Castle of Cagliostro was the first film anime legend Hayao Miyazaki ever directed, and Nausicaa of the Valley of the Wind the first he wrote on his own, but Castle in the Sky Laputa was the first motion picture produced by Miyazaki’s Studio Ghibli. As the title suggests, Laputa features a floating civilization, as well as airships, incantations, and magical pendants.
While the flying castle and airships are still as fictional as a catbus or bread-delivering witch, this summer, fans will be able to get their hands on a replica of Laputa’s pendant that reacts when they recite one of the anime’s spells.
The film’s heroine, Sheeta, is in possession of a mysterious amulet. Handed down to her by her deceased mother, with a crystal made using techniques long forgotten, the pendant is the key to immense power. By holding it and speaking the words of the Laputan incantations, the wielder can tap into the ancient and terrifying capabilities housed in the ruins of the titular castle.
One of these spells, the Spell of Destruction, plays a critical role in the movie’s climax. As the word “barusu” (alternatively rendered as “balse” or even “valuse”) is chanted, the crystal shines brightly, forever altering the lives of all those present to experience what unfolds.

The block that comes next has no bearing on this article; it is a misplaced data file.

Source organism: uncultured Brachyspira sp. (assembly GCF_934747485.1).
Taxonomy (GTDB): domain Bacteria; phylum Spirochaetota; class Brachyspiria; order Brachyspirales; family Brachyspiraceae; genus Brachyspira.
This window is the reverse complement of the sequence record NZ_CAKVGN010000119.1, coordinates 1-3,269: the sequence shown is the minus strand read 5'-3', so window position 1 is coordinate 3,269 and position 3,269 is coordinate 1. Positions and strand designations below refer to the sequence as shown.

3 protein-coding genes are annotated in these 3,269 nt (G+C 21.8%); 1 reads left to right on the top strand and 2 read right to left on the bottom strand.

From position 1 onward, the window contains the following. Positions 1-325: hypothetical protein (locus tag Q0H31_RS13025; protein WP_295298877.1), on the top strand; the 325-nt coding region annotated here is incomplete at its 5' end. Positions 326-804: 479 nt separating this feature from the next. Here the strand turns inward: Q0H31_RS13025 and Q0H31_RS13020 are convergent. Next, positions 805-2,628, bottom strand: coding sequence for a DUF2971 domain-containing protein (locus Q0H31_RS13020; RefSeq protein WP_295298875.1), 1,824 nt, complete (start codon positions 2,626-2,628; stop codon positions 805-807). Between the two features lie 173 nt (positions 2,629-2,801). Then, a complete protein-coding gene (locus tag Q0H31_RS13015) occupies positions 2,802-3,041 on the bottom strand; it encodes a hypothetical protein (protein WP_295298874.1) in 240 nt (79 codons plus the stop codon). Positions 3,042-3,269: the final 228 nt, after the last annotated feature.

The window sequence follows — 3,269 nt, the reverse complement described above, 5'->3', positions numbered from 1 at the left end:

The scene is so famous that whenever Laputa is shown on TV, Japanese Twitter users gather to break the tweets per second record by tweeting “Barusu!” at exactly the moment it’s heard in the film.
In the nearly 30 years since Laputa’s release there’s been plenty of merchandise for the film, including replicas of Sheeta’s pendant. They’re poplar items at stores that sell Ghibli merchandise, and fans have even been seen wearing one and surreptitiously saying “barusu” into the stone.
Haha, silly Ghibli fans. It’s not like the amulet is going to light up, right?
Actually, that’s exactly what’ll happen with the newest version of the accessory.
The 2,400-yen (US$23.50) pendant has a built-in sound receptor, and will respond to the Spell of Destruction by shining brightly. Seeing as how it’s being made in Japan, you’ll have to go with barusu instead of one of the other renderings, and the manufacturer recommends speaking in a low, even voice, but as long as you do, you should be able to unleash its luminary magic.
According to the maker, that’s not the only spell that produces an effect, either. In the film, Sheeta recalls another incantation taught to her by her grandmother, with the vague advice that it will help her when she’s in trouble. Upon registering the same words, “rite ratobarita urusu ariarosu baru netoriiru,” (said to mean “save me and revive the eternal light”), the pendant will enter a “secret mode.”
Just what the secret mode entails will have to remain a mystery until the pendant goes on sale this July at Ghibli merchandise specialist Donguri Kyowakoku and other anime retailers.